Q: Let’s assume we have a process that is under control and we want to monitor a number of key quality characteristics expressed through small subjective scales, such as: excellent, very good, good, acceptable, poor and awful. This kind of data is typically available from customer satisfaction surveys, peer reviews, or similar sources.
In my situation, I have full historical data available and the process volume average is approximately 200 deliveries per month, giving me enough data and plenty of freedom to design the control chart I want.
What control chart would you recommend?
I don’t want to reduce my small scale data to pass/fail, since I would lose insight in the underlying data. Ideally, I’d like a chart that both provides control limits for process monitoring and gives insight on the repartition of scale items (i.e., “poor,” “good,” “excellent”).
A: You can handle this analysis a couple of ways. The most obvious choice and probably the one that would give you the most information is a Q-chart. This chart is sometimes called a quality score chart.
The Q-chart assigns a weight to each category. Using the criteria presented, values would be:
- excellent = 6
- very good =5
- good =4
- acceptable =3
- poor =2
You calculate the subgroup score by taking the weight of each score and multiply it by the count and then add all of the totals for the subgroup mean.
If 100 surveys were returned with results of 20 that were excellent, 25 very good, 25 good, 15 acceptable, 12 poor, and 3 awful, the calculation is:
This is your score for this subgroup. If you have more subgroups, you can calculate a grand mean by adding all the subgroup scores and dividing it by the number of subgroups.
If you had 10 subgroup scores of 417, 520, 395, 470, 250, 389, 530, 440, 420, and 405, the grand mean is simply:
((417+ 520+ 395+ 470+ 250+ 389+ 530+ 440+ 420+ 405)/10) = 4236/10 =423.6
The control limits would be the grand mean +/- 3 √grand mean. Again, in this example, 423.6 +/-3√423.6 = 423.6 +/-3(20.58). The lower limit is 361.86 and the upper limit is 485.34. This gives you a chance to see if things are stable or not. If there is an out of control situation, you need to investigate further to find the cause.
The other choice is similar, but the weights have to total to 1. Using the criteria presented, the values would be:
- excellent = .3
- very good = .28
- good =.25
- acceptable =.1
- awful = .02.
You would calculate the numbers the same way for each subgroup:
If you had 10 subgroup scores of 21.37, 19.3, 20.22, 25.7, 21.3, 17.2, 23.3, 22, 19.23, and 22.45, the grand mean is simply ((21.37+ 19.3+ 20.22+ 25.7+ 21.3+ 17.2+ 23.3+ 22+ 19.23+ 22.45)/10)= 212.07/10 =21.207.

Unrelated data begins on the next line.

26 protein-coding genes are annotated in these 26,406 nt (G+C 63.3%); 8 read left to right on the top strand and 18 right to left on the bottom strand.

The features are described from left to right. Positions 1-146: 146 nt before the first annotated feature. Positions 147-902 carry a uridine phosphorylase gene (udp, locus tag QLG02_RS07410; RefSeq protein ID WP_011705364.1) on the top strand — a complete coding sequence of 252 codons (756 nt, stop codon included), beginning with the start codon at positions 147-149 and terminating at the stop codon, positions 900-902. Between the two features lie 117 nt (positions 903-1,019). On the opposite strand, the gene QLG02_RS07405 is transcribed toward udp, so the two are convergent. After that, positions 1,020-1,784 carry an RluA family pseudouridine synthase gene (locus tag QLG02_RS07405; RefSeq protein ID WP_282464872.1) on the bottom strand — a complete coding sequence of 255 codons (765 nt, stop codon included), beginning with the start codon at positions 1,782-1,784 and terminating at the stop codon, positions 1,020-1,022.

The control limits would be the grand mean +/- 3 √grand mean. Therefore, the limits would be 21.207+/-3 √21.207= 21.207+/-3(4.605). The lower limit is 7.39 and the upper limit is 35.02.
The method is up to you. The weights I used were simply arbitrary for this example. You would have to create your own weights for this analysis to be meaningful in your situation. In the first example, I have it somewhat equally weighted. In the second example, it is biased to the high side.
I hope this helps.
SVP Process Design Manger, Process Optimization
Bank of America
ASQ Fellow, CQE, CQA, CMQ/OE, CSSBB, CSSMBB
Fort Worth, TX
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Learn About Quality: Control Charts
The control chart is a graph used to study how a process changes over time. Data are plotted in time order. A control chart always has a central line for the average, an upper line for the upper control limit and a lower line for the lower control limit. These lines are determined from historical data. Read the full overview and download a free control template here.
Should Observations Be Grouped for Effective Process Monitoring? Journal of Quality Technology
During process monitoring, it is assumed that a special cause will result in a sustained shift in a process parameter that will continue until the shift is detected and the cause is removed.
In some cases, special causes may produce a transient shift that lasts only a short time. Control charts used to detect these shifts are usually based on samples taken at the end of the sampling interval d, but another option is to disperse the sample over the interval. For this purpose, combinations of two Shewhart or two cumulative sum (CUSUM) charts are considered. Results demonstrate that the statistical performance of the Shewhart chart combination is inferior compared with the CUSUM chart combination. Read more.
The Use of Control Charts in Health-Care and Public-Health Surveillance (With Discussion and Rejoinder), Journal of Quality Technology
Applications of control charts in healthcare monitoring and public health surveillance are introduced to industrial practitioners. Ideas that originate in this venue that may be applicable in industrial monitoring are discussed. Relevant contributions in the industrial statistical process control literature are considered. Read more.
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